Volunteerism is Bad

My friend Sara wrote to me over the weekend with some great questions about volunteerism, and I want to share my response to her with you. She wrote:

What in your personal experience is the catalyst from thought to action? Or is it backwards action then thought? In other words, what in the end is the common ingredient for mobilizing people to solve community issues in their own back yard? Is it oppression? some sort of tragic event? Or is it simply helping them connect the dots. Understanding that if they do A then B will happen and soon C will occur which will benefit everyone?

I sent the following in reply:

In my most honest analysis, I find that people must have an intensely real – or authentic – connection with the subject matter at hand. The common ingredient for real, powerful, meaningful and sustainable engagement, in my opinion, is authentic connection. From that place of authenticity comes forth the necessity for connecting the dots – but not in reverse order.

I am sincerely concerned that as a society we’re losing our collective ability to relate to the people around us. Commercialized social engineering based in neoliberal ideology is destroying our society Sara, and there is a crushing need to reverse that – but little indication that we’re going to do that.

If you don’t know what neoliberalism is, very basically it is the privatization of the “public good”. Think of charter schools, Blackwater, gated communities with private guards, and toll roads: All tasks that used to belong in the public sector that benefited the public sector, but that now are sold off to the lowest bidder in the name of government cost-cutting.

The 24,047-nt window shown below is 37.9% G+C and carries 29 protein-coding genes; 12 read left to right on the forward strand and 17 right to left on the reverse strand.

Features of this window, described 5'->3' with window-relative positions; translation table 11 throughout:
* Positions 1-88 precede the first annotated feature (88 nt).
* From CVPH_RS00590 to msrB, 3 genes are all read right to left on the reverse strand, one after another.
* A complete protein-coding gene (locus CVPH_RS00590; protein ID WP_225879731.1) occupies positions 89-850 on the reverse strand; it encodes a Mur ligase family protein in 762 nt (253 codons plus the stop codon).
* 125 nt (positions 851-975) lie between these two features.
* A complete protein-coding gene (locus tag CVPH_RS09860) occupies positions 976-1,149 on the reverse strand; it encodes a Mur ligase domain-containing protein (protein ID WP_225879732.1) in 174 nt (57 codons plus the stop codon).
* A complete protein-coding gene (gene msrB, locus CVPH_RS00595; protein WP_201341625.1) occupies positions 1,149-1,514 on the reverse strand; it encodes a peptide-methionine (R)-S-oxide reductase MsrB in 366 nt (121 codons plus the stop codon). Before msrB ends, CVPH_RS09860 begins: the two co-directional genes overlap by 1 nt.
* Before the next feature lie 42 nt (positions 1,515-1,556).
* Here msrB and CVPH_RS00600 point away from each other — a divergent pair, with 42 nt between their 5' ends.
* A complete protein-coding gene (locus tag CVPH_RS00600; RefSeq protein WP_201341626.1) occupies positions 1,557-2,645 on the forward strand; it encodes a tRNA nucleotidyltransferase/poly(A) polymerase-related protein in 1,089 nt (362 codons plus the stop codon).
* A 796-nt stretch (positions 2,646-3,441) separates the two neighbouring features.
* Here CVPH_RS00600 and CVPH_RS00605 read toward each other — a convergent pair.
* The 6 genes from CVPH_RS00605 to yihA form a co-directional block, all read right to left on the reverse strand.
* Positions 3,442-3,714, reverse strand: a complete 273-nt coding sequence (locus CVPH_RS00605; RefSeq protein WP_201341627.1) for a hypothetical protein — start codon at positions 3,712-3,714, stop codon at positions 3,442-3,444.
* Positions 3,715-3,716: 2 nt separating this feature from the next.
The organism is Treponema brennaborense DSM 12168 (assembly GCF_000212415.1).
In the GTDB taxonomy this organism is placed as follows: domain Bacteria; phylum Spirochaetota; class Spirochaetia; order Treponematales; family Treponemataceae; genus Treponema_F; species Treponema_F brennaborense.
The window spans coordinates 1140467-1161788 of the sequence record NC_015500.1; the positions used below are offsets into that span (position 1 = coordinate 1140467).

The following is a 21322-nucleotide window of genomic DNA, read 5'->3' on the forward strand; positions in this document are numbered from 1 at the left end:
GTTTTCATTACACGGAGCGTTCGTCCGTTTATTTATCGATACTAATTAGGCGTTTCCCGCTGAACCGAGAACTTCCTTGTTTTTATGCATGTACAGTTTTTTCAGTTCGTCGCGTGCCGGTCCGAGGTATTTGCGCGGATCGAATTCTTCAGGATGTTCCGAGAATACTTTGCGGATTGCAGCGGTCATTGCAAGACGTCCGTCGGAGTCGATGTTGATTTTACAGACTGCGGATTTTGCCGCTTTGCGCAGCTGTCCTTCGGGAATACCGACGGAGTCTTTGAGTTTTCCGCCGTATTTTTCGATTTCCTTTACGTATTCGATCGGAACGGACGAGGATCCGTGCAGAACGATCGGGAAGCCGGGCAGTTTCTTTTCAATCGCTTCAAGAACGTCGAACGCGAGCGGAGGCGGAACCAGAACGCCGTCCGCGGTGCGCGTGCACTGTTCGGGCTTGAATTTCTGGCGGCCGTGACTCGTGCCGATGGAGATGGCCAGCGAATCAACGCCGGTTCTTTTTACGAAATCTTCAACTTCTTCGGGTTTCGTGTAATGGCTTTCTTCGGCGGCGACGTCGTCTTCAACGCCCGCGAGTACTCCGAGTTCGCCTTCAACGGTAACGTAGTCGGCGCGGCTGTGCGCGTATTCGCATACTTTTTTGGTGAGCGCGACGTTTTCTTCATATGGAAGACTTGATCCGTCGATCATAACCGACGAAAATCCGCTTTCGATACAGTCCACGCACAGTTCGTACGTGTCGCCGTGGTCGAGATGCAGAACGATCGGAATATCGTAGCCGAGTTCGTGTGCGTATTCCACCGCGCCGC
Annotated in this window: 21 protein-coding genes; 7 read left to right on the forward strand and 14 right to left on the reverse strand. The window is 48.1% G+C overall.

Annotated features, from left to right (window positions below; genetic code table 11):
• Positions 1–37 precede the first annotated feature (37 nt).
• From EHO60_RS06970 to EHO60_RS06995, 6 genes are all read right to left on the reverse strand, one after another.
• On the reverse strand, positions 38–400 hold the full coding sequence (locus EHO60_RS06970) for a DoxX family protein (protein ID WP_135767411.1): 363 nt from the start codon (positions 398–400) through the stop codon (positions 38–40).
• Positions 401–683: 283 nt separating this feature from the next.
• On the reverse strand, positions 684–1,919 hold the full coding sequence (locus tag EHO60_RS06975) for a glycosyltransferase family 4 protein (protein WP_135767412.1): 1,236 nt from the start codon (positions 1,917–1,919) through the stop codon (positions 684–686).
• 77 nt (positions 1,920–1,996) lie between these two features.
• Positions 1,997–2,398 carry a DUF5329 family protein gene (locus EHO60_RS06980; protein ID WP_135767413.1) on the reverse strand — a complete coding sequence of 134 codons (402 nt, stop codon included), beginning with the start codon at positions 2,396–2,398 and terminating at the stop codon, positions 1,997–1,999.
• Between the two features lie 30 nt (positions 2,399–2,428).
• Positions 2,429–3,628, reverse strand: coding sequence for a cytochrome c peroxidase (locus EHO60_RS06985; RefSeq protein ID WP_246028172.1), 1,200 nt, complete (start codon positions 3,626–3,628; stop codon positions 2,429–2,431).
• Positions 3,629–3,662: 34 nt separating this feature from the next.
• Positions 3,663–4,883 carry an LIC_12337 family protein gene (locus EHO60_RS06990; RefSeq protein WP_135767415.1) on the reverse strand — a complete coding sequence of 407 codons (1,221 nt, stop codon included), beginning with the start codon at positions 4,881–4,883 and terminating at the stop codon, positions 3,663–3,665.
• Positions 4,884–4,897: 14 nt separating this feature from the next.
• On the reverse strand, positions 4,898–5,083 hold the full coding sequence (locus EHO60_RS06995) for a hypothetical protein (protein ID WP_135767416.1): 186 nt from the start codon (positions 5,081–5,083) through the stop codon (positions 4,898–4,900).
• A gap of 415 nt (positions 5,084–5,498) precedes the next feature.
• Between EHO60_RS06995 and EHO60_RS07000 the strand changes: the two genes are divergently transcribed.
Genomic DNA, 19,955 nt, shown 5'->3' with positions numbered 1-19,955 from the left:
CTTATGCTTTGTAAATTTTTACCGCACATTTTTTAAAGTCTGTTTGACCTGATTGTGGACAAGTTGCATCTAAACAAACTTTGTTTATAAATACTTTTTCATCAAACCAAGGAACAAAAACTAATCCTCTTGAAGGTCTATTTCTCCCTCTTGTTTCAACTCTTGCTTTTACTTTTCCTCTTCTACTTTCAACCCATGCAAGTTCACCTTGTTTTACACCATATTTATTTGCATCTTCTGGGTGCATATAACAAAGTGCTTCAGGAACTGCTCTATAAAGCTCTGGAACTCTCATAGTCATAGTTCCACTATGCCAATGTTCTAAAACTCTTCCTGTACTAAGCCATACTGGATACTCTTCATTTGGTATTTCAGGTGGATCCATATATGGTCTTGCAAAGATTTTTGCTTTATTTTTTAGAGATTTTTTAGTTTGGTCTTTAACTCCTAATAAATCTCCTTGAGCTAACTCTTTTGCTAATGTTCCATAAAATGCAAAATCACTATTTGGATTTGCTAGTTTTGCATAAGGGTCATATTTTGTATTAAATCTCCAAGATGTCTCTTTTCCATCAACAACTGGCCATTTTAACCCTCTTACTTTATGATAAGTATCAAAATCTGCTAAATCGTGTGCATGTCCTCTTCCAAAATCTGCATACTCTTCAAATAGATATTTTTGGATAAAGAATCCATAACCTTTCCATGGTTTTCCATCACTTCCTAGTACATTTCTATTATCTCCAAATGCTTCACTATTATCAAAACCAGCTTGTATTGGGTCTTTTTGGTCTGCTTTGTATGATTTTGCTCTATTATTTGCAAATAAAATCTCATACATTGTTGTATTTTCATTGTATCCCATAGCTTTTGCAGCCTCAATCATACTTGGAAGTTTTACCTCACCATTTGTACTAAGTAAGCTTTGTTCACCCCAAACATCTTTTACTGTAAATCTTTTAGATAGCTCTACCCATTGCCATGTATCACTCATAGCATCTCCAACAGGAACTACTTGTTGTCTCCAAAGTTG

Meanwhile, those companies that buy up these formerly public services are reaping profit from cutting the services and jacking up prices for the “consumer” of their services, i.e. what was formerly known as “the public”. In return, “we the people” become are encouraged to become dissatisfied with the continued taxation of our lives, or however the anti-taxation crowd terms it. So more public services become privatized, and “we the people” become conditioned to the crappy, overpriced services they put out. We generally blame bad schools on poor teachers – not on the private corporate testing firms that lobbied for the extreme standardization of curriculum that limited those teachers’ abilities in the first place. When Blackwater slaughters innocent civilians in Iraq “we the people” watch the news, see the strange faces of foreign people and blame it on them, as our socially conditioned racism and white supremacy would have us do. So we become conditioned to believe in the mythology of privatization at the expense of what was formerly known as the “public good.”

So volunteerism suffers, “neighboring” suffers, and the public good suffers, all in exchange for the profits of the few who reign from on high.

My real concern is that there are some inconvenient convergences happening right now Sara. In the workshop I mentioned the technological divide, which is very real. However, working in tandem with that is another painful reality: Young people today, from the youngest age, are conditioned into this neoliberal hell, where the government is merely a puppet of the corporate overlords of doom who are making a killing off our ignorance.